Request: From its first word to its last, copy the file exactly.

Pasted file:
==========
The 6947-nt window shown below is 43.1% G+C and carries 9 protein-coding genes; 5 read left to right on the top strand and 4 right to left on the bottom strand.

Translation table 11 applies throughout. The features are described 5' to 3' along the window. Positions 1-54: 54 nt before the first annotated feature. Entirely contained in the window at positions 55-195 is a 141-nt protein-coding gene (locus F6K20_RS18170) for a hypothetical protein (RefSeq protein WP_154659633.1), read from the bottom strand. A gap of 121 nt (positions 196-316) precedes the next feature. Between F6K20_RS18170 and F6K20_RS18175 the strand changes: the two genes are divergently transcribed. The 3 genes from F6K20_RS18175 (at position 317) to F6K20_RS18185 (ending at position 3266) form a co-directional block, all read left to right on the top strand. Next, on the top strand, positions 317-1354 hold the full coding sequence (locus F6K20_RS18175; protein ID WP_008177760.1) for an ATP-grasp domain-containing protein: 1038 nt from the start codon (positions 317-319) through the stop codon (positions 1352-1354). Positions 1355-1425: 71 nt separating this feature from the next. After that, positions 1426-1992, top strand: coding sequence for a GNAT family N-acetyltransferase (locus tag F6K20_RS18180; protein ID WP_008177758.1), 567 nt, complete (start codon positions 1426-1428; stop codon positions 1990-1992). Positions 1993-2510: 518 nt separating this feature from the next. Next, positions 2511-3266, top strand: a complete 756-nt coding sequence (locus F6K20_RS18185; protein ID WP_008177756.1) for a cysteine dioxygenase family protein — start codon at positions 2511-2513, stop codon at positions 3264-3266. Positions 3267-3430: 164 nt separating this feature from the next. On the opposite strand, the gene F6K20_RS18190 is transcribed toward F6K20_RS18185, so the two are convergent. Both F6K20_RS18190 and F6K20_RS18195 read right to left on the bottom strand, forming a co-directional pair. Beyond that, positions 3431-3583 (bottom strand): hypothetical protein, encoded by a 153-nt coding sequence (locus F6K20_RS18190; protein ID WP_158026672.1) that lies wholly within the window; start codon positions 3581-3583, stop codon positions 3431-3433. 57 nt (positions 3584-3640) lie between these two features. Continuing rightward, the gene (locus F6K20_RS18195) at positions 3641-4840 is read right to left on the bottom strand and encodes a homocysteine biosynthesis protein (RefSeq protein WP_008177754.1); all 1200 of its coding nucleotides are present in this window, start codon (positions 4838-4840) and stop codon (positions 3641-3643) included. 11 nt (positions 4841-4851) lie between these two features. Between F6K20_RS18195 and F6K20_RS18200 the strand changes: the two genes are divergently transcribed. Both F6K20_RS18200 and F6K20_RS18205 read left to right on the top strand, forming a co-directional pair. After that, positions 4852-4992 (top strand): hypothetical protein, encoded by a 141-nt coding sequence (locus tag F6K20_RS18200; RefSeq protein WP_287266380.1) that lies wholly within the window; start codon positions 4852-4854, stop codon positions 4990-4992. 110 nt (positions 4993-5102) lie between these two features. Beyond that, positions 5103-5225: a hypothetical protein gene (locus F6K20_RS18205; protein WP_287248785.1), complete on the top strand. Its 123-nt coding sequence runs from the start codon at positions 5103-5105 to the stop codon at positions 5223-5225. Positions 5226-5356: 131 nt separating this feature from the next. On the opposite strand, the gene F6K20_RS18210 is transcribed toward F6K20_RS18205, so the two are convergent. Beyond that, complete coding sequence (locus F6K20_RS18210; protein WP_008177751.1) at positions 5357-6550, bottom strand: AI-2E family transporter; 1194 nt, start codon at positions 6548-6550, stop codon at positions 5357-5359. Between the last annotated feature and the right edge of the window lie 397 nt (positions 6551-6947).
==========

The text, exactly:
The 6947-nt window shown below is 43.1% G+C and carries 9 protein-coding genes; 5 read left to right on the top strand and 4 right to left on the bottom strand.

Translation table 11 applies throughout. The features are described 5' to 3' along the window. Positions 1-54: 54 nt before the first annotated feature. Entirely contained in the window at positions 55-195 is a 141-nt protein-coding gene (locus F6K20_RS18170) for a hypothetical protein (RefSeq protein WP_154659633.1), read from the bottom strand. A gap of 121 nt (positions 196-316) precedes the next feature. Between F6K20_RS18170 and F6K20_RS18175 the strand changes: the two genes are divergently transcribed. The 3 genes from F6K20_RS18175 (at position 317) to F6K20_RS18185 (ending at position 3266) form a co-directional block, all read left to right on the top strand. Next, on the top strand, positions 317-1354 hold the full coding sequence (locus F6K20_RS18175; protein ID WP_008177760.1) for an ATP-grasp domain-containing protein: 1038 nt from the start codon (positions 317-319) through the stop codon (positions 1352-1354). Positions 1355-1425: 71 nt separating this feature from the next. After that, positions 1426-1992, top strand: coding sequence for a GNAT family N-acetyltransferase (locus tag F6K20_RS18180; protein ID WP_008177758.1), 567 nt, complete (start codon positions 1426-1428; stop codon positions 1990-1992). Positions 1993-2510: 518 nt separating this feature from the next. Next, positions 2511-3266, top strand: a complete 756-nt coding sequence (locus F6K20_RS18185; protein ID WP_008177756.1) for a cysteine dioxygenase family protein — start codon at positions 2511-2513, stop codon at positions 3264-3266. Positions 3267-3430: 164 nt separating this feature from the next. On the opposite strand, the gene F6K20_RS18190 is transcribed toward F6K20_RS18185, so the two are convergent. Both F6K20_RS18190 and F6K20_RS18195 read right to left on the bottom strand, forming a co-directional pair. Beyond that, positions 3431-3583 (bottom strand): hypothetical protein, encoded by a 153-nt coding sequence (locus F6K20_RS18190; protein ID WP_158026672.1) that lies wholly within the window; start codon positions 3581-3583, stop codon positions 3431-3433. 57 nt (positions 3584-3640) lie between these two features. Continuing rightward, the gene (locus F6K20_RS18195) at positions 3641-4840 is read right to left on the bottom strand and encodes a homocysteine biosynthesis protein (RefSeq protein WP_008177754.1); all 1200 of its coding nucleotides are present in this window, start codon (positions 4838-4840) and stop codon (positions 3641-3643) included. 11 nt (positions 4841-4851) lie between these two features. Between F6K20_RS18195 and F6K20_RS18200 the strand changes: the two genes are divergently transcribed. Both F6K20_RS18200 and F6K20_RS18205 read left to right on the top strand, forming a co-directional pair. After that, positions 4852-4992 (top strand): hypothetical protein, encoded by a 141-nt coding sequence (locus tag F6K20_RS18200; RefSeq protein WP_287266380.1) that lies wholly within the window; start codon positions 4852-4854, stop codon positions 4990-4992. 110 nt (positions 4993-5102) lie between these two features. Beyond that, positions 5103-5225: a hypothetical protein gene (locus F6K20_RS18205; protein WP_287248785.1), complete on the top strand. Its 123-nt coding sequence runs from the start codon at positions 5103-5105 to the stop codon at positions 5223-5225. Positions 5226-5356: 131 nt separating this feature from the next. On the opposite strand, the gene F6K20_RS18210 is transcribed toward F6K20_RS18205, so the two are convergent. Beyond that, complete coding sequence (locus F6K20_RS18210; protein WP_008177751.1) at positions 5357-6550, bottom strand: AI-2E family transporter; 1194 nt, start codon at positions 6548-6550, stop codon at positions 5357-5359. Between the last annotated feature and the right edge of the window lie 397 nt (positions 6551-6947).